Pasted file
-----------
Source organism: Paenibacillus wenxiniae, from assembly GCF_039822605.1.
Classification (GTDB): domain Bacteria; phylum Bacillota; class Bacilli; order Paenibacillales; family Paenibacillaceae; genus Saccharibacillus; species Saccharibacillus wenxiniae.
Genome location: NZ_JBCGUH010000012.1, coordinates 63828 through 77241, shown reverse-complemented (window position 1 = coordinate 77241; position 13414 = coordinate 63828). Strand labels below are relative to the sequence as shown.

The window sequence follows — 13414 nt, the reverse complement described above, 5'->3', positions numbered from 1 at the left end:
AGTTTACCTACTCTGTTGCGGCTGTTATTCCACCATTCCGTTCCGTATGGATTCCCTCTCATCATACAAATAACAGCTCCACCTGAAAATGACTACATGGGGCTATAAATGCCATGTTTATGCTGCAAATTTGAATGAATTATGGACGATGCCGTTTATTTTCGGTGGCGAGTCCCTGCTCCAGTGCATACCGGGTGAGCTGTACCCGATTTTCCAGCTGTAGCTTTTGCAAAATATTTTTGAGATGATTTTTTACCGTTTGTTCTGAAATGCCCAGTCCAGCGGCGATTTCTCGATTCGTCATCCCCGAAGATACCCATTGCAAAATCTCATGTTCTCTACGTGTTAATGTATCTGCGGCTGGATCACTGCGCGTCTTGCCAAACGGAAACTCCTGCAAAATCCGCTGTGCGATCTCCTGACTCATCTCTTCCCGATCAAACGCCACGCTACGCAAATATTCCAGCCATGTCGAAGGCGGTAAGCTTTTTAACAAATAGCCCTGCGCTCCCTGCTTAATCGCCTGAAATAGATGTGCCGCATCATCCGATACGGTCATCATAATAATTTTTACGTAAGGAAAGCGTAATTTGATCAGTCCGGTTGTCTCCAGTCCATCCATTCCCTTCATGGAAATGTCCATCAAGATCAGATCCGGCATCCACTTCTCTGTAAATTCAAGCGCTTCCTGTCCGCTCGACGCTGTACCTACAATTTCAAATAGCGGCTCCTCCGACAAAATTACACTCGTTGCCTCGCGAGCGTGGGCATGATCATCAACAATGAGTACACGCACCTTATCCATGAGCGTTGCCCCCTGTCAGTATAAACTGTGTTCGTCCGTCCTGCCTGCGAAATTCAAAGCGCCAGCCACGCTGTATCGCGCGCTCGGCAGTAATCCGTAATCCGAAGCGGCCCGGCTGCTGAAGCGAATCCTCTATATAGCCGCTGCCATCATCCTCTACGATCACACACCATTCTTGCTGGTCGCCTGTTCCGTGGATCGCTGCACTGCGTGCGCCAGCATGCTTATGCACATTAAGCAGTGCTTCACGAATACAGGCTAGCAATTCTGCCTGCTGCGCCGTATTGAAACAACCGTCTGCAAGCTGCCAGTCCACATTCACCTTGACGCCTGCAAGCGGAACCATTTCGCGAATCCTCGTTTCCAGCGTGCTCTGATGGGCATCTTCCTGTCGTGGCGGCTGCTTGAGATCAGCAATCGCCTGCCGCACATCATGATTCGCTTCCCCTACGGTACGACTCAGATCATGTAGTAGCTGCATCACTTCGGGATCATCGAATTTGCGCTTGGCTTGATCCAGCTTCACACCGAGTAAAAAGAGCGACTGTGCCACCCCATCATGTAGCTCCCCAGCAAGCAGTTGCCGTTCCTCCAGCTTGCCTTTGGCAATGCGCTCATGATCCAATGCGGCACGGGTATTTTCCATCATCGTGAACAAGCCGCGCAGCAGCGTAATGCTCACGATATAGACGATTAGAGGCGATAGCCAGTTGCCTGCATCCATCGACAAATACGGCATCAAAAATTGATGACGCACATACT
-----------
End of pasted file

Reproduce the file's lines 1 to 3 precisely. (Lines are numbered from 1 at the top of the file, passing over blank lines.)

Source organism: Paenibacillus wenxiniae, from assembly GCF_039822605.1.
Classification (GTDB): domain Bacteria; phylum Bacillota; class Bacilli; order Paenibacillales; family Paenibacillaceae; genus Saccharibacillus; species Saccharibacillus wenxiniae.
Genome location: NZ_JBCGUH010000012.1, coordinates 63828 through 77241, shown reverse-complemented (window position 1 = coordinate 77241; position 13414 = coordinate 63828). Strand labels below are relative to the sequence as shown.